You are just were going to beat me to it. And I was going to ask some other people to jump in. Ivan, you certainly, you didn't have an unlimited budget. Lori, you had to work within your means. I was going to leave Jon out of this. Mark Boal: Yeah, this is something Jon should not be allowed to address, by the way. Patrick Goldstein: But I guess my question is, from the producer's standpoint, how did the lack of resources, lack of financial resources, sometimes inspire ingenuity? Mark Boal: Well, I don't want to hog it.
I mean we had no money. So it was just a simple thing that we just got used to and I mean we had $11 million, which is not no money. It's a lot of money, but for a war movie, it was not very much money. And that financier, I kept going back to him and saying like you know, we talked about helicopters. We can get you the helicopters, probably just another $80,000 and he would just say, not one penny more, not one penny more, not one penny more. So it was really clear pretty early on that it was what it was and we had to figure it out how to work within those means and you re-jig things on the fly a lot times and you make it work because "not one penny more." He was really clear about that.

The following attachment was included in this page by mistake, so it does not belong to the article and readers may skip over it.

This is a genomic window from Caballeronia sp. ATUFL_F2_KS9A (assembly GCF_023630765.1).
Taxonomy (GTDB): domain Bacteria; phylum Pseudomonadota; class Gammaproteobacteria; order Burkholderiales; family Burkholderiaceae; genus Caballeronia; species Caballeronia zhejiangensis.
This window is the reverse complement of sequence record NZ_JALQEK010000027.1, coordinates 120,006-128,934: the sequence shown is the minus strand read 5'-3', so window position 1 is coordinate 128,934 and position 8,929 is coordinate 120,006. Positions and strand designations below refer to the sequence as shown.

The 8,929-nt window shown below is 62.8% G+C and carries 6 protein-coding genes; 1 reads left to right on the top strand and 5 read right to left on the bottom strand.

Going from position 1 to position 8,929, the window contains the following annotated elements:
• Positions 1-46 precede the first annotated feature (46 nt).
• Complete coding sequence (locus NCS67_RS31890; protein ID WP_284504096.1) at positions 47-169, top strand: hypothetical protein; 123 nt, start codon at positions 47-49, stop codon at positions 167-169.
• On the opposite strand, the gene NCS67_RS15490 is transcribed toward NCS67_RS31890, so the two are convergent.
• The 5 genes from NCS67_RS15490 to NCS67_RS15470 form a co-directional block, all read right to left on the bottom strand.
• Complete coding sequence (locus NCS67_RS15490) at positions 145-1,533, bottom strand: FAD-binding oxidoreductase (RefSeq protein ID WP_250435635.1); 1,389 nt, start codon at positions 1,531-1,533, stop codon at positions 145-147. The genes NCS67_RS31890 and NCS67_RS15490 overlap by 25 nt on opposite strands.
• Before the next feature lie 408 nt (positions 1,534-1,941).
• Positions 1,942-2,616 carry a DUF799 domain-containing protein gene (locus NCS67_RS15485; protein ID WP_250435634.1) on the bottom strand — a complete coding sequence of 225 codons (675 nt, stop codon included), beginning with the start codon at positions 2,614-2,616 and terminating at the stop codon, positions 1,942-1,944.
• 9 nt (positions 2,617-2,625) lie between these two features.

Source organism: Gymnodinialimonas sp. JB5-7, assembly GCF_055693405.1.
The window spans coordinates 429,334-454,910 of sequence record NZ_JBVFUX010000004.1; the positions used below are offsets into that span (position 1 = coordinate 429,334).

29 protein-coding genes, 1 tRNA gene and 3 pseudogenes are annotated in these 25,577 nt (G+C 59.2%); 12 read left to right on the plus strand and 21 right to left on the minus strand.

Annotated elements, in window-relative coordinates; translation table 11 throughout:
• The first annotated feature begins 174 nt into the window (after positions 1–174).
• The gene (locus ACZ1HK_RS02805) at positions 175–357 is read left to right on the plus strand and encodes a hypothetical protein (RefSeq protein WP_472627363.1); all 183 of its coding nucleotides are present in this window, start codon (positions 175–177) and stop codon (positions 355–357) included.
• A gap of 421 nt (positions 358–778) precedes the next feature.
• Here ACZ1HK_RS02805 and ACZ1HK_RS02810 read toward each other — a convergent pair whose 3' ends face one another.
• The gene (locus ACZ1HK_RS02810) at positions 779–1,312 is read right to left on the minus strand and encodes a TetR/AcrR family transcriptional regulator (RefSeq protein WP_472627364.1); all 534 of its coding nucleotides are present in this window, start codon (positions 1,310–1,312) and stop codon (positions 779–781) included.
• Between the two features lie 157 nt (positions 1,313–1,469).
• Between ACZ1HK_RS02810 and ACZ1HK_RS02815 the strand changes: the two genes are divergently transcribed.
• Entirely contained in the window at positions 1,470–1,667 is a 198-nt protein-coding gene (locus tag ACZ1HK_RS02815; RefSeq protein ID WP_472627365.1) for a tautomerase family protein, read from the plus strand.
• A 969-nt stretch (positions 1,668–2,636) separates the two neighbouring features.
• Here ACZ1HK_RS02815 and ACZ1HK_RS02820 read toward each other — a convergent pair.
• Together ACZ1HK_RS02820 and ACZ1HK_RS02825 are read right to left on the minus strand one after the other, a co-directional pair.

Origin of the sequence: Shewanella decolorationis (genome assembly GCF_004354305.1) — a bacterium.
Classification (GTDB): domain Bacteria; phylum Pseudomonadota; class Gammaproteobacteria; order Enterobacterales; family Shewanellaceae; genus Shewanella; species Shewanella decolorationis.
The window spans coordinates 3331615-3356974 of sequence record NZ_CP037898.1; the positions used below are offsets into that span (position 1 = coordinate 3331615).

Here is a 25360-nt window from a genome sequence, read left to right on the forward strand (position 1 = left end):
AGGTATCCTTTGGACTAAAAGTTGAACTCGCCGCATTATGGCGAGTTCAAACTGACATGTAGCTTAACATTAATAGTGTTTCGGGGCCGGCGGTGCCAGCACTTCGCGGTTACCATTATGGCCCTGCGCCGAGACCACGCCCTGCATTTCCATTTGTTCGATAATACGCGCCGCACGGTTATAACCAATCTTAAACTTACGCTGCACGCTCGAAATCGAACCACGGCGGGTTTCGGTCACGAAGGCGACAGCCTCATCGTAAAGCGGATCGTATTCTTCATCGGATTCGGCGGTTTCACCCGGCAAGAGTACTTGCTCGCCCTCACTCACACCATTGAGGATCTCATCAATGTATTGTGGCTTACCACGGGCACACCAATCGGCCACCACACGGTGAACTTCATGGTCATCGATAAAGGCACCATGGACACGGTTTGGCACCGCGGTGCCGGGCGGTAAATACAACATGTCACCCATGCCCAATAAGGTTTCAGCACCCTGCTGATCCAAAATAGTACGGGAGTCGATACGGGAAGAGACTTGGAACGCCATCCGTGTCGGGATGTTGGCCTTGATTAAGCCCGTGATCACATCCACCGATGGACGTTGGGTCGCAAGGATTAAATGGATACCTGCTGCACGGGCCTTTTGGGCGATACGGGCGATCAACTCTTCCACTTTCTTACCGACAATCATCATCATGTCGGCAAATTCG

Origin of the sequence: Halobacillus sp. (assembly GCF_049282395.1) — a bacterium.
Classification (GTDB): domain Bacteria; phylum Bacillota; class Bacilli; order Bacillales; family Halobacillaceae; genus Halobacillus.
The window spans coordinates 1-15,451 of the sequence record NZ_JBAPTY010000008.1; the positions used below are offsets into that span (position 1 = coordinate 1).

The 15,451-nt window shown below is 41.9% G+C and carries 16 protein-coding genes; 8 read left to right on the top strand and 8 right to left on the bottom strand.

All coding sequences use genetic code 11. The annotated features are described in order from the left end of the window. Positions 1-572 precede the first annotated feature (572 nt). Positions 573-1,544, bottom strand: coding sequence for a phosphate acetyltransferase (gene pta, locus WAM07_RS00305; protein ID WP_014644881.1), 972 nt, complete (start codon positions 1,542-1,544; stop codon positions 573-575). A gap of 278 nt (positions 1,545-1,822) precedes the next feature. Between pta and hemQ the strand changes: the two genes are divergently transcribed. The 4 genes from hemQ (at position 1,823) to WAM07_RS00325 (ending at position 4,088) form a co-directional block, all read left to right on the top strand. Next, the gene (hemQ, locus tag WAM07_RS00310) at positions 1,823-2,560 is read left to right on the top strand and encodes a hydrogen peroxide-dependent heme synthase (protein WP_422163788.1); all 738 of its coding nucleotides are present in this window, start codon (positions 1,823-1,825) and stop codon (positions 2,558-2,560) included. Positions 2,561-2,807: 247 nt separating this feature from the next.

Patrick Goldstein: Lori, working on Invictus, did you have some of those issues too? Lori McCreary: Well yeah, economical is a mild word. We had 55 days to shoot our film, big rugby film in South Africa, and he shot it in 49 days. The first day we shot Days 1 and 2. So Day 1 we were ahead a day. And this was, if you see in the movie, the big scene where Mandela comes in and changes the mind of the National Sports Committee to revote. That whole thing was shot in one day.
It was an 11-hour a day, which was the longest day we had of the 49 days. Go figure. The thing that I found most interesting was that most of the actors when they came on set, I mean except Matt and Morgan, we had 63 of the 70 were South Africans. So they never met Mr. Eastwood before, and they came on very nervous. And they would go and they say what do I do, will you introduce me to him and he always like to just meet them as they came on set.